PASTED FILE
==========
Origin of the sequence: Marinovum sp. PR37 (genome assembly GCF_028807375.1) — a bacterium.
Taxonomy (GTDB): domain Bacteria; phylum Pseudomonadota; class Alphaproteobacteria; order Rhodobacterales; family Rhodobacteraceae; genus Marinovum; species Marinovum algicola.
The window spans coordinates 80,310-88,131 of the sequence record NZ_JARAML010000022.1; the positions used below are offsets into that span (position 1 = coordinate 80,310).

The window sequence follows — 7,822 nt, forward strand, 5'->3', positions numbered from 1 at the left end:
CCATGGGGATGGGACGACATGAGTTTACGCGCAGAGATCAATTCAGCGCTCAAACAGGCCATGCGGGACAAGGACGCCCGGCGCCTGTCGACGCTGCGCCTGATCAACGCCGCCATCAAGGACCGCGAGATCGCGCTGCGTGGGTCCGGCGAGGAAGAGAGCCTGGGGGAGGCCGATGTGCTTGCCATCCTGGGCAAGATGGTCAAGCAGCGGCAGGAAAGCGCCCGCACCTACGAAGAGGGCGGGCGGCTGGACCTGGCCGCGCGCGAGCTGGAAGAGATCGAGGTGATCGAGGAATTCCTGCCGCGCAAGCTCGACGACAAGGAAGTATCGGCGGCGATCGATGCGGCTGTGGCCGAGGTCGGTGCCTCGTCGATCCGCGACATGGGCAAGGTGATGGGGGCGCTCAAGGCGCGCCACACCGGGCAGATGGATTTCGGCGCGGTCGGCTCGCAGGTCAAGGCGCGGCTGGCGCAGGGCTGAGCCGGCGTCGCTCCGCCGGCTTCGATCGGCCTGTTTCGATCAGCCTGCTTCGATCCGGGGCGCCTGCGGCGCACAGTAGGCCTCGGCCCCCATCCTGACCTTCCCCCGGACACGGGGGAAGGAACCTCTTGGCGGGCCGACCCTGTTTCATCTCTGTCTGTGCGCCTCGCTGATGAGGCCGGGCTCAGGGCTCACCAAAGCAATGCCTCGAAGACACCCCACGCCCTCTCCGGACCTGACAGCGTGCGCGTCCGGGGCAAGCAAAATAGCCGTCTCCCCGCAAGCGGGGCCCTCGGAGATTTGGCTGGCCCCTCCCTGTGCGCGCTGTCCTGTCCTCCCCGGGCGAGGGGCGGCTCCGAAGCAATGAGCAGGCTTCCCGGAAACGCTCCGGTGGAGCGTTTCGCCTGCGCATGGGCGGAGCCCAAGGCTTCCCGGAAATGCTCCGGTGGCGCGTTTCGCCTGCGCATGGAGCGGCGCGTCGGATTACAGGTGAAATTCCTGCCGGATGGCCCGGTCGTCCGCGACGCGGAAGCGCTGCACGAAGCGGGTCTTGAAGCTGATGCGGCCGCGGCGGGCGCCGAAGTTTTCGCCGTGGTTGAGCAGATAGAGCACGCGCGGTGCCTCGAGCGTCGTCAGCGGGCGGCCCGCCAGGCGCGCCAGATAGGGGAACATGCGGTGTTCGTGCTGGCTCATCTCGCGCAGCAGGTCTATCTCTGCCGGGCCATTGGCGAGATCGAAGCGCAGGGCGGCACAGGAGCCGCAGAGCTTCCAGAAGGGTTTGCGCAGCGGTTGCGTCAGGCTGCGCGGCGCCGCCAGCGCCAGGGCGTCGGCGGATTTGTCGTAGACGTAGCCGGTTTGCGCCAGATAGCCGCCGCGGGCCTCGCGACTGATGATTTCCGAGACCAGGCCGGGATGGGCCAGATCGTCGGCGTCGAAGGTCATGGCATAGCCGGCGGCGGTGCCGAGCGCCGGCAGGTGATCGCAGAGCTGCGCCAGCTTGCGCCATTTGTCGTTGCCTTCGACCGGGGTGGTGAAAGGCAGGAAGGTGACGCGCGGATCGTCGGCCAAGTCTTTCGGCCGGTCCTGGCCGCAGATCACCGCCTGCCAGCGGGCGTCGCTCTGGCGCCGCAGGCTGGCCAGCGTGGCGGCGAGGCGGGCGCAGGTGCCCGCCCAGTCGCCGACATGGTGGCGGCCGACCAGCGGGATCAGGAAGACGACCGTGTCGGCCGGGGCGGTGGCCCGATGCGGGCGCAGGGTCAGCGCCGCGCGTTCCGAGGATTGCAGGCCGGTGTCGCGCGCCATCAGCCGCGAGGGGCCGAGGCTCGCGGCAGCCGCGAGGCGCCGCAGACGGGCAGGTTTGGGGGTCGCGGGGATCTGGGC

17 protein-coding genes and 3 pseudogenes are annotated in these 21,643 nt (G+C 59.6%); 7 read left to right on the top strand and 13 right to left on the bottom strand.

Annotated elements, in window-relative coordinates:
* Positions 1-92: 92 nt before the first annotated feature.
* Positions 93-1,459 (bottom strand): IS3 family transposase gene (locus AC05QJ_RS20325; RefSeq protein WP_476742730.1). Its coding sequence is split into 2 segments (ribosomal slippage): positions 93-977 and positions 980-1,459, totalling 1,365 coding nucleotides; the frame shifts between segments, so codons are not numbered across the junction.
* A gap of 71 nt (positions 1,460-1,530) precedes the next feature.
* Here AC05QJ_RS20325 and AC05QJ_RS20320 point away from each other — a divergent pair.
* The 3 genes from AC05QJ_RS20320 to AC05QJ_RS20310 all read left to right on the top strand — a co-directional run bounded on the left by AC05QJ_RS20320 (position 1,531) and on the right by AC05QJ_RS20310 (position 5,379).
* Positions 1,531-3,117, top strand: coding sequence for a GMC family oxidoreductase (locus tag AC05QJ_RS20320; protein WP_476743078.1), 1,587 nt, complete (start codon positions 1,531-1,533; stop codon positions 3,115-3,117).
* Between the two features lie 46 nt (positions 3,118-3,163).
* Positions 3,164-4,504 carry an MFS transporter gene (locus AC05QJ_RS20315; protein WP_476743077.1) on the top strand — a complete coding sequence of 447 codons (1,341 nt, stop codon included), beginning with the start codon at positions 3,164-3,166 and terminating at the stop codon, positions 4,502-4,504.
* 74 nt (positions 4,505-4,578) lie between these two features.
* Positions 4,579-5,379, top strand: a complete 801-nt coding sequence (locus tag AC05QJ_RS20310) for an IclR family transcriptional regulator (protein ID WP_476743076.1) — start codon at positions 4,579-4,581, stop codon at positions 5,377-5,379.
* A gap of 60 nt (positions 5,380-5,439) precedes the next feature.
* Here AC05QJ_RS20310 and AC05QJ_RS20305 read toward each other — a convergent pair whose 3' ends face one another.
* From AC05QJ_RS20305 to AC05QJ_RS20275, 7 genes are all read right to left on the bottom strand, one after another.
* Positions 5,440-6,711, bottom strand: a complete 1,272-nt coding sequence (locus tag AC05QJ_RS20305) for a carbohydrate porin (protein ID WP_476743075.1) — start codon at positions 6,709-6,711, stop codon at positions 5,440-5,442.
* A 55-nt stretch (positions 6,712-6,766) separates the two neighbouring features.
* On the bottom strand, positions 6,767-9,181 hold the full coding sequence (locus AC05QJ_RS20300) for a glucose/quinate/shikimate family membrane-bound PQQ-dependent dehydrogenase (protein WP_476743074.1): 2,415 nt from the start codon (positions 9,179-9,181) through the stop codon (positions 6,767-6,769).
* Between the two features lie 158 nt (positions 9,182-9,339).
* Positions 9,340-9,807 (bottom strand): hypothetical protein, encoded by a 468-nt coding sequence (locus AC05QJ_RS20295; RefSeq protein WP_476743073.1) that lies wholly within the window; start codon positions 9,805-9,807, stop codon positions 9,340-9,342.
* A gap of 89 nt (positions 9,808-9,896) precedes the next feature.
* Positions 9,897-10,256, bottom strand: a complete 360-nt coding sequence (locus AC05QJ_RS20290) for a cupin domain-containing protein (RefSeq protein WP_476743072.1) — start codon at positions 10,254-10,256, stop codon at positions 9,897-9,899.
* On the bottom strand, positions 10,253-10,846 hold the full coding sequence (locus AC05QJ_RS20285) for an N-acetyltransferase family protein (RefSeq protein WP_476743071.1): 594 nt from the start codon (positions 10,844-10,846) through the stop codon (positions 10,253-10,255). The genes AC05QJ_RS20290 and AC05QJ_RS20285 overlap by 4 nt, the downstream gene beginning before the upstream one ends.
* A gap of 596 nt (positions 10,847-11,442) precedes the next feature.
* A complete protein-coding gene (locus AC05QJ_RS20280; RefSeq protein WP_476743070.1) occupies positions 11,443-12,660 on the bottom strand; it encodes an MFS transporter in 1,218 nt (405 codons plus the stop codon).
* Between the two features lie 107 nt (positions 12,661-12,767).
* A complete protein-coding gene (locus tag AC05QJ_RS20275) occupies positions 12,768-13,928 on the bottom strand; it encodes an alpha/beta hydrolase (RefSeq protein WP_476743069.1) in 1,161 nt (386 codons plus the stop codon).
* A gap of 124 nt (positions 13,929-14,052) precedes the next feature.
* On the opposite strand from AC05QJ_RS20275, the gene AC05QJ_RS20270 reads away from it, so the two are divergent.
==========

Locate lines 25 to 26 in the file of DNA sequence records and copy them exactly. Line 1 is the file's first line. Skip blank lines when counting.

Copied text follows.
* Positions 9,340-9,807 (bottom strand): hypothetical protein, encoded by a 468-nt coding sequence (locus AC05QJ_RS20295; RefSeq protein WP_476743073.1) that lies wholly within the window; start codon positions 9,805-9,807, stop codon positions 9,340-9,342.
* A gap of 89 nt (positions 9,808-9,896) precedes the next feature.